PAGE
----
Flash mobs: The popular and latest trend in IndiaFeb 03, 2018
Just when you are lazing around with friends in a packed mall and suddenly you see somebody springing out from the crowd and breaking into a jig, don't be surprised! The impromptu dance movements are just part of a 'Flash Mob', a relatively new concept in India. It is organized by NGOs, companies and brands to promote a social cause or to advertise their product because a flash mob helps to create a stir among public.
It is learned that the first flash mob was organized in Manhattan, US in 2003 by Bill Wasik, senior editor of Harper's Magazine. Though the first attempt was unsuccessful, the second one which occurred on June 17, 2003 at Macy's department store was a successful one, which according to Wasik was arranged as part of a 'social experiment'.
Next came a Hollywood movie, 'Step Up Revolution' in 2012. With dance as its basic theme, the film created a wave of enthusiasm and excitement about flash mobs.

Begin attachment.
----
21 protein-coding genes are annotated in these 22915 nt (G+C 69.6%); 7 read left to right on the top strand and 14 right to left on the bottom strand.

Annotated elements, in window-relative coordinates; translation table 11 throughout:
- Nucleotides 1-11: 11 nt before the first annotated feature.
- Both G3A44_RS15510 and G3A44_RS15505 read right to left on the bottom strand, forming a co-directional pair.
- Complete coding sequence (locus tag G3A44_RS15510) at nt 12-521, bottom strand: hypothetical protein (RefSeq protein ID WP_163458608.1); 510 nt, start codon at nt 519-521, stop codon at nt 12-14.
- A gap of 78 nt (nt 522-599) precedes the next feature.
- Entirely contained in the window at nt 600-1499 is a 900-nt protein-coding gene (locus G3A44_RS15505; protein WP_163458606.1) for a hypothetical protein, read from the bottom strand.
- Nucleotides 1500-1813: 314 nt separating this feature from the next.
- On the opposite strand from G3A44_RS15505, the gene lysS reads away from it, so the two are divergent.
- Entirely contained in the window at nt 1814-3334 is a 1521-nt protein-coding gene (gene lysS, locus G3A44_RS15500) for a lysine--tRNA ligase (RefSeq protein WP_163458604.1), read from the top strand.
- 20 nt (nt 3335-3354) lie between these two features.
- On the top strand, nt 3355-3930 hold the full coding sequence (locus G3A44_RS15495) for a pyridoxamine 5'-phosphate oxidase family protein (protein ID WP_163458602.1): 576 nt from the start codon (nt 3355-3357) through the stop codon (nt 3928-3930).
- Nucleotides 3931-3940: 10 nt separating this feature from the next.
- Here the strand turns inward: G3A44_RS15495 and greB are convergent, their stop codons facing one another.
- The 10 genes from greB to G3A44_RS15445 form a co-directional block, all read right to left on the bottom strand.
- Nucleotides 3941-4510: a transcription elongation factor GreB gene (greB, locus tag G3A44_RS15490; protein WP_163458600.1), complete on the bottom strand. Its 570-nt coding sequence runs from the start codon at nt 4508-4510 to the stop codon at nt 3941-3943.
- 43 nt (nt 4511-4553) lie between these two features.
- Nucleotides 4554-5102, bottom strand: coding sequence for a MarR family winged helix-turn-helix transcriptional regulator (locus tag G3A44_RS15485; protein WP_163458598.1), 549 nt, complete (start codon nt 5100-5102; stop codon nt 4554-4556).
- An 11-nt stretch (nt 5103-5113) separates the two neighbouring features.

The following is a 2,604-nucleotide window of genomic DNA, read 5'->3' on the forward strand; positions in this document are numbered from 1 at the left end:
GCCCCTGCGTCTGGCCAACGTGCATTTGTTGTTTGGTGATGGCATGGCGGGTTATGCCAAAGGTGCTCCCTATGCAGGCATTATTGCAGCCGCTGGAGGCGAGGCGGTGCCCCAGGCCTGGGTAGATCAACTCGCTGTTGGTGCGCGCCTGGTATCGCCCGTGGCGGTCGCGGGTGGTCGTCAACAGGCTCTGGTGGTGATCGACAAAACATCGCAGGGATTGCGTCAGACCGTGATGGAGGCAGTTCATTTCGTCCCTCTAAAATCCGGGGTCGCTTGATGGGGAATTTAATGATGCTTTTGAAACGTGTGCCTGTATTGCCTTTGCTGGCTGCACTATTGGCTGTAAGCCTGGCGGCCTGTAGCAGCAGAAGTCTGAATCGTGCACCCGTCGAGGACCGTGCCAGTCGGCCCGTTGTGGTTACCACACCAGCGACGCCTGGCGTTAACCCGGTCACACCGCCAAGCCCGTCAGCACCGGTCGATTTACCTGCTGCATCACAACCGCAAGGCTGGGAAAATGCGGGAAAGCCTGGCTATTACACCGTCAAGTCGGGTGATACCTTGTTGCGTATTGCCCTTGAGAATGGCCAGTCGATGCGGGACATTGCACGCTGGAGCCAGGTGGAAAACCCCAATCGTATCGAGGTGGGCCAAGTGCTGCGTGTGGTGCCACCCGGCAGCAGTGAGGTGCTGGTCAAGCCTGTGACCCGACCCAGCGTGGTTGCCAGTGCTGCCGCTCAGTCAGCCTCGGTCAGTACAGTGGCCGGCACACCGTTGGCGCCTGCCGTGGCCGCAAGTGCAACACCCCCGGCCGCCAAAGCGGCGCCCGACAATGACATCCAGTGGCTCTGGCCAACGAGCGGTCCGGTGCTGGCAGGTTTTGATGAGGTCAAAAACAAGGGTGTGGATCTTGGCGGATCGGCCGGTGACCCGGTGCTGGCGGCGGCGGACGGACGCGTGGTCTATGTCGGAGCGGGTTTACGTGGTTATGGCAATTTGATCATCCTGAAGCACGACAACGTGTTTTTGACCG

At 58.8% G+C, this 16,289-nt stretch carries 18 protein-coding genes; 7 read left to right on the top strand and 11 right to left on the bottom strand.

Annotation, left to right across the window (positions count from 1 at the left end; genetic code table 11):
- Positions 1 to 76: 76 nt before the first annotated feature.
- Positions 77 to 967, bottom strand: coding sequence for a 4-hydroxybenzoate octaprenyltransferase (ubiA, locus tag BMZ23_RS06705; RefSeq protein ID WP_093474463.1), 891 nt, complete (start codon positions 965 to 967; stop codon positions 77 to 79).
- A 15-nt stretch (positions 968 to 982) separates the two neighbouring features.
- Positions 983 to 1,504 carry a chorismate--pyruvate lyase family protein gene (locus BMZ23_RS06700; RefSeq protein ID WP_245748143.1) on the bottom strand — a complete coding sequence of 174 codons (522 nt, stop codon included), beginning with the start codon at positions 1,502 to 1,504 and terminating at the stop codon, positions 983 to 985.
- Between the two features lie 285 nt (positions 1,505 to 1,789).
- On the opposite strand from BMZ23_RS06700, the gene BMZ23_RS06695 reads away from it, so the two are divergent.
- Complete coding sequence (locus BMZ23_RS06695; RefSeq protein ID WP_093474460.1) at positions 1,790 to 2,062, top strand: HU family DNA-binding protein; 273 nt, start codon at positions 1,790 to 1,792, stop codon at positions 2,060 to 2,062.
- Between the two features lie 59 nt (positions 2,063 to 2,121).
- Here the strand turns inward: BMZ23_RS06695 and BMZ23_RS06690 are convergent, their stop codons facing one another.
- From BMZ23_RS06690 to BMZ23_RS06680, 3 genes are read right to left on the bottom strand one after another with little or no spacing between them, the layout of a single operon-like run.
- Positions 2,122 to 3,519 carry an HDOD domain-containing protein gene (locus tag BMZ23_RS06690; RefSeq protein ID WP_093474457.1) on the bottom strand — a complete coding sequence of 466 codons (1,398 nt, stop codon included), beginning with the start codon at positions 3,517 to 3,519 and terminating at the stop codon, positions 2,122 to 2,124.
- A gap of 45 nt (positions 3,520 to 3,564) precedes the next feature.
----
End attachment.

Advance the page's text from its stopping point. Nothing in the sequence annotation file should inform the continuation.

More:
In India, the first flash mob was experimented at Mumbai's Chattrapati Sivaji Terminal in 2011. It was a tribute to all those who lost their lives in the 26/11 Mumbai attack. Over 200 people participated in the event that was curated by Shonan Kothari, a 23-year-old CSR consultant from South Mumbai and ever since flash mobs have been gaining popularity and are organized at every nook and corner of the country. In 2016, to mark Rashtriya Ekta Diwas , the Indian government organized a flash mob at the Gateway of India where the participants performed to ‘Saare Jahan Se Achcha.'
"My Saree My Pride" was a flash mob of different kind where women draped sarees and proudly took part in a flash mob in Delhi on October 2015. Their message was to revive India's glorious heritage.
The queer flash mob that took place at Delhi's Connaught place in 2017 also created a few headlines as the LGBT community members who took part in the event demanded equal rights in the society.
Another flash mob that was performed to spread AIDS awareness in Malappuram, Kerala by three hijab-clad girls created a furor among the conservative society. However, the girls received a lot of support from society at large.
Flash mobs have found a lot of support in India. It is evident from the participation of children, young and old alike.